I can't say confidently that an atom is mostly vacuum, but I am somewhat sure of it because electrons and nucleons cover little space, and everything other than these elementary particles in an atom is vacuum.

Why is everything around us rigid even if the atom is mostly vacuum?


The question over which this question is marked duplicate has a completely different premise as compared to this question as this question asks about rigidity of materials around us rather than interaction between things around us and their subsequent behavior that they do not pass through each other.

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    $\begingroup$ Related question $\endgroup$ Jun 6, 2019 at 5:07
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    $\begingroup$ It looks like at any spatial scale the same pattern repeats: there are hard "cores" that interact with each other by fields, so between the cores there is vacuum. Matter is made of molecules that interact by electric forces. But you look at a molecule and see that it is made of atoms (also interacting by electric forces). Then you zoom in on an atom and you'll see there are nuclei and electrons there. Then you look at a nucleus and find that it is made of protons and neutrons. But those nuclons are made of quarks that interact with each other by some fields. Does the same pattern continue? $\endgroup$ Jun 6, 2019 at 5:15
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    $\begingroup$ @Maxim That's only tangentially related to this question. We do have some questions on that topic, eg physics.stackexchange.com/q/16048 We think that quarks & electrons are fundamental, but it takes huge energy to probe matter that deeply, so it's not easy to get relevant experimental data. $\endgroup$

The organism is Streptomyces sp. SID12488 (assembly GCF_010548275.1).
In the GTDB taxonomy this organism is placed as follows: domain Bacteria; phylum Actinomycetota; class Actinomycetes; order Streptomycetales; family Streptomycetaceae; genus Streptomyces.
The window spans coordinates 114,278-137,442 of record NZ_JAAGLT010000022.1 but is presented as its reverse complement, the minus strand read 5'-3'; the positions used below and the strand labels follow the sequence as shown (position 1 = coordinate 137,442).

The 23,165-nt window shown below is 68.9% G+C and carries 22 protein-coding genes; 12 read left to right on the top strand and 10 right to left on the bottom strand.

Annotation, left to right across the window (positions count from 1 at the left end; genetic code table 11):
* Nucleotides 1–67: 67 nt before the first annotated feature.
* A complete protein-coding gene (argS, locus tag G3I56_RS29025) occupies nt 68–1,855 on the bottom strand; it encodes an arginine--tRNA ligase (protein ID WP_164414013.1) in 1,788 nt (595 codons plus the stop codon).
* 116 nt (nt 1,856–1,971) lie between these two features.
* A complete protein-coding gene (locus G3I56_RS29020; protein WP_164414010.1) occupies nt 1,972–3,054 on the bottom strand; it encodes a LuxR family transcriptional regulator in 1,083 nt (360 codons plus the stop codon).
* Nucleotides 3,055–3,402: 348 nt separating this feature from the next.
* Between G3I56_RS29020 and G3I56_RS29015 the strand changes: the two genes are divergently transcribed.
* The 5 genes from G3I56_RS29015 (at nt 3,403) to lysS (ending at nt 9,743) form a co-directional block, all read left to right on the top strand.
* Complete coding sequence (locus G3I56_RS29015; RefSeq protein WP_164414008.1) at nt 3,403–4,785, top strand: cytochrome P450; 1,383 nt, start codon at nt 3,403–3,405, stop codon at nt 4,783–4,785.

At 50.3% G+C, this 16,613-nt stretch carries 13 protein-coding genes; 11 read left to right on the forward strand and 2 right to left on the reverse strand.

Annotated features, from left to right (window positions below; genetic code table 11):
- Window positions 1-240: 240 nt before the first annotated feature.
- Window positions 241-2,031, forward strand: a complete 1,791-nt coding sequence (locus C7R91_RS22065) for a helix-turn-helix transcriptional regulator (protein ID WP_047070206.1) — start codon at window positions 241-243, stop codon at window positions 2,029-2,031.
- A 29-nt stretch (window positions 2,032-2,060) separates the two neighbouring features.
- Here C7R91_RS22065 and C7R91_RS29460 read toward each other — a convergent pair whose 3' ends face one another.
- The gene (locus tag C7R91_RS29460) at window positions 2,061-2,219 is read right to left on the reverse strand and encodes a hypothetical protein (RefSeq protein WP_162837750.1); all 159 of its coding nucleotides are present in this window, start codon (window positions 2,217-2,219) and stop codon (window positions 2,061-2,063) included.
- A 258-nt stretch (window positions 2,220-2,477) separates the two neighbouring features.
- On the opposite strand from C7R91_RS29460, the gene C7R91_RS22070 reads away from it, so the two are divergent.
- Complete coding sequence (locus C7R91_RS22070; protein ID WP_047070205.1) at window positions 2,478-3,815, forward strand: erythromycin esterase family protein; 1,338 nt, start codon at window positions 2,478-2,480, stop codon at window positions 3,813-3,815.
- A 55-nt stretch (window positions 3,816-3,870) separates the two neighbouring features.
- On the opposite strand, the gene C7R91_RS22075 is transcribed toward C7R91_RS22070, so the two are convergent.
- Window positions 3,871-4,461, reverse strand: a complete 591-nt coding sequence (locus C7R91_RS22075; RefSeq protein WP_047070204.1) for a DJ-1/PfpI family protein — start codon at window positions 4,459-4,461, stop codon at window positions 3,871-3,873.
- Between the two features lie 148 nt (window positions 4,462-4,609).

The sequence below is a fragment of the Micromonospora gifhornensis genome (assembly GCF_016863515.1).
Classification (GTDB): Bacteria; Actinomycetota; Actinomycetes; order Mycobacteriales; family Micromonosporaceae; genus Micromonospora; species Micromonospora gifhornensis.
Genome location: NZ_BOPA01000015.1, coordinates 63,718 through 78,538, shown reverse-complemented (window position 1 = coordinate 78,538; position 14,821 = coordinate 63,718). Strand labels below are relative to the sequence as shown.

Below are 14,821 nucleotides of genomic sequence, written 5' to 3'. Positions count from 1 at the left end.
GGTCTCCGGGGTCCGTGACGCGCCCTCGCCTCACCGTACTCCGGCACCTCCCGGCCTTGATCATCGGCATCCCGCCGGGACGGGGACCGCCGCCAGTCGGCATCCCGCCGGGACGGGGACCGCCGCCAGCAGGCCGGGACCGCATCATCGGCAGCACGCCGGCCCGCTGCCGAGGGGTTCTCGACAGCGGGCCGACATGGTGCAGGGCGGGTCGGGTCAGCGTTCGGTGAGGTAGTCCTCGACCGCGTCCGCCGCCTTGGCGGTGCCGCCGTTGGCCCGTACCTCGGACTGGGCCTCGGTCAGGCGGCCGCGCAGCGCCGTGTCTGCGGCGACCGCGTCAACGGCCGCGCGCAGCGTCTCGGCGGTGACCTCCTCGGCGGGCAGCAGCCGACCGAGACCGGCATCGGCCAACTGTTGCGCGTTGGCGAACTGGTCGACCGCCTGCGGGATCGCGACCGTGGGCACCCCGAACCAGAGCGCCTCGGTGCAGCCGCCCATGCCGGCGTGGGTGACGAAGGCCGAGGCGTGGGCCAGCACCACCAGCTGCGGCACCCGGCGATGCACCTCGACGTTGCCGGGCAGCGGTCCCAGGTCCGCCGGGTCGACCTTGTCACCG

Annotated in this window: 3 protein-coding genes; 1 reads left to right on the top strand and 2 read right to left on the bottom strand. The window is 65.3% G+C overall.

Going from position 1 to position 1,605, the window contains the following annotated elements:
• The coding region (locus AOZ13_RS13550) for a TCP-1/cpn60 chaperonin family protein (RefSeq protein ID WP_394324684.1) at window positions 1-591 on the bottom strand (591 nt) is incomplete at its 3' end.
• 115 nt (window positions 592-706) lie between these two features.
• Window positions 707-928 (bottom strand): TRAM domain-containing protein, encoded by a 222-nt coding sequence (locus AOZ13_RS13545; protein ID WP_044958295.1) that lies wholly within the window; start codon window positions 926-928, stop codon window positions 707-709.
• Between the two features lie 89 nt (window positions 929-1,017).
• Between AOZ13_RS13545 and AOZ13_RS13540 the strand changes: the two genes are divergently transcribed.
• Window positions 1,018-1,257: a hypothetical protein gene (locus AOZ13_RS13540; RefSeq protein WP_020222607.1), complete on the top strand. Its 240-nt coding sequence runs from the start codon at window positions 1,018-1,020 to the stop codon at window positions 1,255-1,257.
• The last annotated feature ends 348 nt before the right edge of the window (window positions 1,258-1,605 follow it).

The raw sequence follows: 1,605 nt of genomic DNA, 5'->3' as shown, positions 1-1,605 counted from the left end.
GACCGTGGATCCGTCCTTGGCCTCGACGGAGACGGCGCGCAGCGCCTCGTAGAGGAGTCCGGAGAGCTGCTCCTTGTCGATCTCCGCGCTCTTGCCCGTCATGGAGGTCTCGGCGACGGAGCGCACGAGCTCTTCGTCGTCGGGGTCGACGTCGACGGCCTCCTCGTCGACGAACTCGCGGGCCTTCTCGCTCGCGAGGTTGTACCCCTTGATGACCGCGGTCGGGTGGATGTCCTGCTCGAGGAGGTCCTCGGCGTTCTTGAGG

– PM 2Ring
    Jun 6, 2019 at 6:06
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    $\begingroup$ Possible duplicate of Why doesn't matter pass through other matter if atoms are 99.999% empty space? $\endgroup$
    – JMac
    Jun 6, 2019 at 18:38
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    $\begingroup$ Answers that do not point out that the premise of the question is blatantly false, as discussed in physics.stackexchange.com/q/126512, are extremely misleading. $\endgroup$ Jun 6, 2019 at 20:16

8 Answers 8


I think the other answers which mention electrostatics capture the physics behind things being rigid correctly. However, I wanted to specifically point to your question of "why are they rigid when they're mostly vacuum?" I'd like to draw your attention to Guyed Masts:

Guyed Mast

A Guyed mast is a tower whose rigidity depends on several guy-wires surrounding it. If you're treating the mast in the picture above as a rigid structure, you have to include the guy wires too. If you didn't include them, the tower would flex and collapse. And if you look at the whole structure, almost all of it is empty air between the wires.

This points to why things are rigid. If the electrostatic forces between atoms are configured into a stable configuration, like how the mast with guy-wires is stable, then it can be rigid even though most of it is empty space. It's the structure which makes things rigid or not.